El­iz­a­beth Hard­wick’s non­fic­tion— imag­i­na­tive prose, she called it—spans six decades and in­cludes book re­views, theater re­views, thoughts on opera, travel writ­ing, lit­er­ary crit­i­cism, so­cial es­says, mem­oir. Most of the es­says in the new col­lec­tion are of her lit­er­ary sub­jects, her ex­cited con­tem­pla­tions of writ­ers on their paths. She ap­proaches their work through their lives, or looks from a work to the life. Hart Crane’s let­ters tell her that maybe he didn’t jump over­board, maybe he was hav­ing a happy life as a lover of men and of the grape. Three vol­umes of Ge­orge Eliot’s let­ters re­veal the drama of a wo­man of melan­choly ge­nius at the mercy of her in­tel­li­gence. Hard­wick paid at­ten­tion to the do­mes­tic, to the in­ti­macy—and lim­i­ta­tions—of let­ters and diaries. In her mas­ter­ful es­say “Mem­oirs, Con­ver­sa­tions, and Diaries,” she ex­plores what Boswell and the Gon­court broth­ers mean in their lit­er­ary cul­tures.

But as in­ter­ested as Hard­wick was in diaries and let­ters, she was al­ways trou­bled by bi­og­ra­phy, a genre that feeds on these things as raw ma­te­rial. A bi­og­ra­phy of Hem­ing­way that she was read­ing is just plain “bad news”—for Hem­ing­way. Her com­pas­sion for Dy­lan Thomas sug­gests that she may have seen him in the des­per­ate con­di­tion of his last years, and Del­more Schwartz, too. She knew Kather­ine Anne Porter and had been around Frost enough to re­mem­ber his aura. She wrote about Ed­mund Wil­son and Nor­man Mailer and their bi­ogra­phies, or the mess Capote made of mem­oir. It is clear in her es­say on El­iz­a­beth Bishop’s prose that she knew her, but also that she found the work strik­ing long be­fore she met Bishop, read­ing her in Par­ti­san Re­view down at the Univer­sity of Ken­tucky in 1938.

Hard­wick looks at the rid­dle of Gra­ham Greene’s nov­els about sin and heresy or pon­ders the fates of the two women in Hardy’s Jude the Ob­scure. She fol­lows By­ron’s and Paster­nak’s mis­tresses and sad Count­ess Tol­stoy into their af­ter­lives. She wrote about Au­den, Hux­ley, and Ish­er­wood in Amer­ica; the lit­er­ary gifts and ac­cu­mu­la­tion of losses that Nabokov brought with him to Amer­ica; and the last days of Dy­lan Thomas in New York City. But as time went by the in­di­vid­ual writ­ers whose work she ad­dressed tended to be Amer­i­can. Melville, Henry James, and Edith Whar­ton were foun­da­tional as nov­el­ists of cer­tain kinds of Amer­i­can ex­pe­ri­ence that still have res­o­nance. Carl Sand­burg, Ring Lard­ner, Sin­clair Lewis, Nathanael West, and Thomas Wolfe are in them­selves Amer­i­can tales. Mar­garet Fuller, Gertrude Stein—who an­tic­i­pated Philip Glass, Hard­wick says—and Djuna Barnes are women writ­ers, rebels, but also Amer­i­cans abroad. Joan Did­ion ex­presses the rest­less­ness of the Amer­ica Hard­wick felt around her. Yet in the provoca­tive es­says in­cluded here on the writer’s life or the changes in Amer­i­can fic­tion and its pos­si­bil­i­ties over the years, her read­ing is wide, in­ter­na­tional.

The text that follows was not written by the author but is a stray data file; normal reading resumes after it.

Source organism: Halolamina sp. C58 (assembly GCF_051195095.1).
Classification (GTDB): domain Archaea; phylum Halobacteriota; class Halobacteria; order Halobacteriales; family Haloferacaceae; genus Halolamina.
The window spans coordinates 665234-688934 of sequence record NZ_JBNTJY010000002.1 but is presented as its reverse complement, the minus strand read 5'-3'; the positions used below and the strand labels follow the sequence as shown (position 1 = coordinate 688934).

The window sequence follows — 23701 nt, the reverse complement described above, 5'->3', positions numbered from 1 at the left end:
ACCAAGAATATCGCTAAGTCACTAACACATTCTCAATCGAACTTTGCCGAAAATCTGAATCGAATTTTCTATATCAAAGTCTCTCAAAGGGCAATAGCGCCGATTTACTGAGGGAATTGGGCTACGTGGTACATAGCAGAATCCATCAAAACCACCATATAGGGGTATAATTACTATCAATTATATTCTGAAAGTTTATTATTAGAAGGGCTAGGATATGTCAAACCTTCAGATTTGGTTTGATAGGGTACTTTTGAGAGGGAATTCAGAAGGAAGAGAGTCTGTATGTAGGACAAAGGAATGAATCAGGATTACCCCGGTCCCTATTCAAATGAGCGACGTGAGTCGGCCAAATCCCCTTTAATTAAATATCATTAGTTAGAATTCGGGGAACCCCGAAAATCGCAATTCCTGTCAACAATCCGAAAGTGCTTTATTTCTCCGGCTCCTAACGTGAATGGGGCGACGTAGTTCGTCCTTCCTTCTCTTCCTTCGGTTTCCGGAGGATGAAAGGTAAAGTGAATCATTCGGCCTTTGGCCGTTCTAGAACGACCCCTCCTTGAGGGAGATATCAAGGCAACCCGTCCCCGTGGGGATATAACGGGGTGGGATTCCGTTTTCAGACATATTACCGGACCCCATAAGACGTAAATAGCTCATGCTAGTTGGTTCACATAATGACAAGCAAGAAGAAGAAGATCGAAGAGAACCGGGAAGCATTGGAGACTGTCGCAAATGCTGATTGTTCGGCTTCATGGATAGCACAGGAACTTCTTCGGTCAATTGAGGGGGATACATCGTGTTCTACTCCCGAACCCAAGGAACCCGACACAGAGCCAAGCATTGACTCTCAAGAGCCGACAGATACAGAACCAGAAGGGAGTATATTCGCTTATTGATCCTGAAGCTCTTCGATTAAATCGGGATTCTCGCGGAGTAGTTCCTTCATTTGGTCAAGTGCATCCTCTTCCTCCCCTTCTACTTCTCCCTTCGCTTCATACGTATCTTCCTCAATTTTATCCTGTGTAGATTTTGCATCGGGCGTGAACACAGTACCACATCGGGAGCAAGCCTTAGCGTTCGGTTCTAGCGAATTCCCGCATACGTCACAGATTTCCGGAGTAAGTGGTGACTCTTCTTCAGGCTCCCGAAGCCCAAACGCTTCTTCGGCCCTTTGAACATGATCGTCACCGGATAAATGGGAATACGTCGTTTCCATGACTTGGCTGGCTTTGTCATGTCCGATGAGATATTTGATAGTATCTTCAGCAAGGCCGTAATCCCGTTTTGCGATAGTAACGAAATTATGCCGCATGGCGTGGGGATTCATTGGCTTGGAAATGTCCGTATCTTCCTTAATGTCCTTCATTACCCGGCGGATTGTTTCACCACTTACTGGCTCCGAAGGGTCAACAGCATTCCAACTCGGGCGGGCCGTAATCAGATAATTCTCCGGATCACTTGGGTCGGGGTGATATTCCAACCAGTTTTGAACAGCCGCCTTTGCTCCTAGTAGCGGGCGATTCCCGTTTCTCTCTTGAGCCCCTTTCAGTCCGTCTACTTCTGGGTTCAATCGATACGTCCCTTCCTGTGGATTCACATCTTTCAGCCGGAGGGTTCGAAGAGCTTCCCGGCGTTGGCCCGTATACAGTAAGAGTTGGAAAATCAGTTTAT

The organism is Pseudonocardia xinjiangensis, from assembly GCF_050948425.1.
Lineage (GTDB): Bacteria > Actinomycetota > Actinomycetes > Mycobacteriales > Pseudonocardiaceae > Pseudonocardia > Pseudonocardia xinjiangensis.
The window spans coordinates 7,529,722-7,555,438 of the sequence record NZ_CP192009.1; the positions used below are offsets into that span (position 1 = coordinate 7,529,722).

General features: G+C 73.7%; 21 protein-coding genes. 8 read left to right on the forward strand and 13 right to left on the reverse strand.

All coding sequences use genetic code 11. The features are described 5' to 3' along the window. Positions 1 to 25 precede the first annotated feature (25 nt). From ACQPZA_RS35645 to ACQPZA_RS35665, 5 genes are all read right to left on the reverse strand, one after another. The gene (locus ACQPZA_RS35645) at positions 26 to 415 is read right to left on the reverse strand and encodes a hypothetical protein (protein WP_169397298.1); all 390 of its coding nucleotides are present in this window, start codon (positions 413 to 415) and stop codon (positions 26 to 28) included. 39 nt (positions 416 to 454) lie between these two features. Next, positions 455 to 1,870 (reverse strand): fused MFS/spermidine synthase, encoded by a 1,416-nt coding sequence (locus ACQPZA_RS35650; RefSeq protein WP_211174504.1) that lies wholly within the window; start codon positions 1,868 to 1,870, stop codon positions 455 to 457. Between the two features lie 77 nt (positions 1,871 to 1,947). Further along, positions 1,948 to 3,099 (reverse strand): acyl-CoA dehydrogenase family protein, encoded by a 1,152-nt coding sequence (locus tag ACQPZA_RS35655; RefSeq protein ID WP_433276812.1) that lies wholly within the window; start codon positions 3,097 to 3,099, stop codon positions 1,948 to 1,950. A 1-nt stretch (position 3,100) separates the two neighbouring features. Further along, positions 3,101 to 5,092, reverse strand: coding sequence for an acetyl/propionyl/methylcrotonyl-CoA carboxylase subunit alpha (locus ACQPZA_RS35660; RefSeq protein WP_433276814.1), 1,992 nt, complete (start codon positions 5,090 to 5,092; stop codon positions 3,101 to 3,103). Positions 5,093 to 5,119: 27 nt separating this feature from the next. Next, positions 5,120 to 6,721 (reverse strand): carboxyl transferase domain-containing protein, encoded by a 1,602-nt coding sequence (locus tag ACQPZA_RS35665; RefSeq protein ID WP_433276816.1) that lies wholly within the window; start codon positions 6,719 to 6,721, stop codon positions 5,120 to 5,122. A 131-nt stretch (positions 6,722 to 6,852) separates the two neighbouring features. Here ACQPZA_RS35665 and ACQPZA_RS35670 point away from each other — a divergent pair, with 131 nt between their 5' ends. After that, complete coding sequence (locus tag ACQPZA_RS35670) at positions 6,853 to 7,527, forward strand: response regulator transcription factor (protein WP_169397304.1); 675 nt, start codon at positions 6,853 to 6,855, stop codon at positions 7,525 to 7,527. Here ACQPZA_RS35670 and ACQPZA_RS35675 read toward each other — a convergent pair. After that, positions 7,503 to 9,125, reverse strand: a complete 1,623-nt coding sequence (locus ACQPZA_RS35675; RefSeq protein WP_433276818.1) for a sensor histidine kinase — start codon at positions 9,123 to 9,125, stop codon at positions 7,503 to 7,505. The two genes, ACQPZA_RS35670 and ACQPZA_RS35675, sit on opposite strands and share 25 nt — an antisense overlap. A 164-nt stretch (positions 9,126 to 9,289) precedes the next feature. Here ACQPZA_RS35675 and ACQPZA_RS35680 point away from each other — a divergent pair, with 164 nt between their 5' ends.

When you open the doors, so to speak, to one of her es­says, you can sense there on the thresh­old that this is go­ing to be in­ter­est­ing. She al­ways makes you add to your read­ing list. In line af­ter line, she is say­ing things you had not thought of, or telling you some­thing that it is stir­ring to be told. Her love of lit­er­a­ture has in it a pro­found hu­mil­ity. There is noth­ing cruel in her in­tel­li­gence. Her wit and charm are unerring, un­fail­ing. You didn’t know the skep­ti­cal mind could be so grace­ful. Her con­cen­tra­tion is com­plete. El­iz­a­beth Hard­wick can sur­prise you. You didn’t know you would need to stop right there and go think about what she has just said. You reemerge, you look up, and you’d no idea her beauty of ex­pres­sion had taken you so far away. Or you didn’t ex­pect such ex­hil­a­ra­tion just from read­ing about read­ing. It isn’t only what she is say­ing, it’s how she is say­ing it. Her prose style is un­mis­tak­able and like no other.

El­iz­a­beth Hard­wick, New York City, 1991; pho­to­graph by Do­minique Nabokov

El­iz­a­beth Hard­wick with New York Re­view ed­i­tors Robert Sil­vers and Bar­bara Ep­stein, New York City, 1980s; pho­to­graph by Do­minique Nabokov